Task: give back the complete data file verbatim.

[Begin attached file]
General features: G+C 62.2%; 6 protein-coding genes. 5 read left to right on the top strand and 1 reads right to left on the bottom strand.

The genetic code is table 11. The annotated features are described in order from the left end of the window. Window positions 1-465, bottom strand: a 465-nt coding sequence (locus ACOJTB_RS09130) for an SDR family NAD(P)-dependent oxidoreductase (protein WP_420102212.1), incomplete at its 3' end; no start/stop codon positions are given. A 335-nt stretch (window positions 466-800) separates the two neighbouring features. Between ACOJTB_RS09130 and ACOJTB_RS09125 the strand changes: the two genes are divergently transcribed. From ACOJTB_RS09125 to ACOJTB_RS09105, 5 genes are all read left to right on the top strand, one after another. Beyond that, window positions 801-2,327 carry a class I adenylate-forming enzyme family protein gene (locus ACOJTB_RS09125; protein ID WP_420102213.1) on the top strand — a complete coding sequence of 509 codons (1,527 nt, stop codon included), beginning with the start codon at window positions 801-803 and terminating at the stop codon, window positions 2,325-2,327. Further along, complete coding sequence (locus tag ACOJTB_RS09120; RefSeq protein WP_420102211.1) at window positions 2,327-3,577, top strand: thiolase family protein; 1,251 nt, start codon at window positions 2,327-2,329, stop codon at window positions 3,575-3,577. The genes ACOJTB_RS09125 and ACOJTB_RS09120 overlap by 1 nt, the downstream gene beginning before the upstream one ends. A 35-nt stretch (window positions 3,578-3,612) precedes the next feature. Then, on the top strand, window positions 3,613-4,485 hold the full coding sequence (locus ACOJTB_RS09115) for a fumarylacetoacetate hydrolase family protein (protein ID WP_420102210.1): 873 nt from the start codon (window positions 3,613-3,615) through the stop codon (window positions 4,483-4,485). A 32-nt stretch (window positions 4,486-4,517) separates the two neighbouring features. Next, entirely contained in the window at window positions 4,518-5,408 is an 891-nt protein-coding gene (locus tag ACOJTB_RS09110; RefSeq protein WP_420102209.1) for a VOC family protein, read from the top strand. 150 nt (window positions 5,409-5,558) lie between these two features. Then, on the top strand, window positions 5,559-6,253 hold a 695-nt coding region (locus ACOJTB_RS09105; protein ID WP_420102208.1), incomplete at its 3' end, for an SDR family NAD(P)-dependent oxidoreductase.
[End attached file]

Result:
General features: G+C 62.2%; 6 protein-coding genes. 5 read left to right on the top strand and 1 reads right to left on the bottom strand.

The genetic code is table 11. The annotated features are described in order from the left end of the window. Window positions 1-465, bottom strand: a 465-nt coding sequence (locus ACOJTB_RS09130) for an SDR family NAD(P)-dependent oxidoreductase (protein WP_420102212.1), incomplete at its 3' end; no start/stop codon positions are given. A 335-nt stretch (window positions 466-800) separates the two neighbouring features. Between ACOJTB_RS09130 and ACOJTB_RS09125 the strand changes: the two genes are divergently transcribed. From ACOJTB_RS09125 to ACOJTB_RS09105, 5 genes are all read left to right on the top strand, one after another. Beyond that, window positions 801-2,327 carry a class I adenylate-forming enzyme family protein gene (locus ACOJTB_RS09125; protein ID WP_420102213.1) on the top strand — a complete coding sequence of 509 codons (1,527 nt, stop codon included), beginning with the start codon at window positions 801-803 and terminating at the stop codon, window positions 2,325-2,327. Further along, complete coding sequence (locus tag ACOJTB_RS09120; RefSeq protein WP_420102211.1) at window positions 2,327-3,577, top strand: thiolase family protein; 1,251 nt, start codon at window positions 2,327-2,329, stop codon at window positions 3,575-3,577. The genes ACOJTB_RS09125 and ACOJTB_RS09120 overlap by 1 nt, the downstream gene beginning before the upstream one ends. A 35-nt stretch (window positions 3,578-3,612) precedes the next feature. Then, on the top strand, window positions 3,613-4,485 hold the full coding sequence (locus ACOJTB_RS09115) for a fumarylacetoacetate hydrolase family protein (protein ID WP_420102210.1): 873 nt from the start codon (window positions 3,613-3,615) through the stop codon (window positions 4,483-4,485). A 32-nt stretch (window positions 4,486-4,517) separates the two neighbouring features. Next, entirely contained in the window at window positions 4,518-5,408 is an 891-nt protein-coding gene (locus tag ACOJTB_RS09110; RefSeq protein WP_420102209.1) for a VOC family protein, read from the top strand. 150 nt (window positions 5,409-5,558) lie between these two features. Then, on the top strand, window positions 5,559-6,253 hold a 695-nt coding region (locus ACOJTB_RS09105; protein ID WP_420102208.1), incomplete at its 3' end, for an SDR family NAD(P)-dependent oxidoreductase.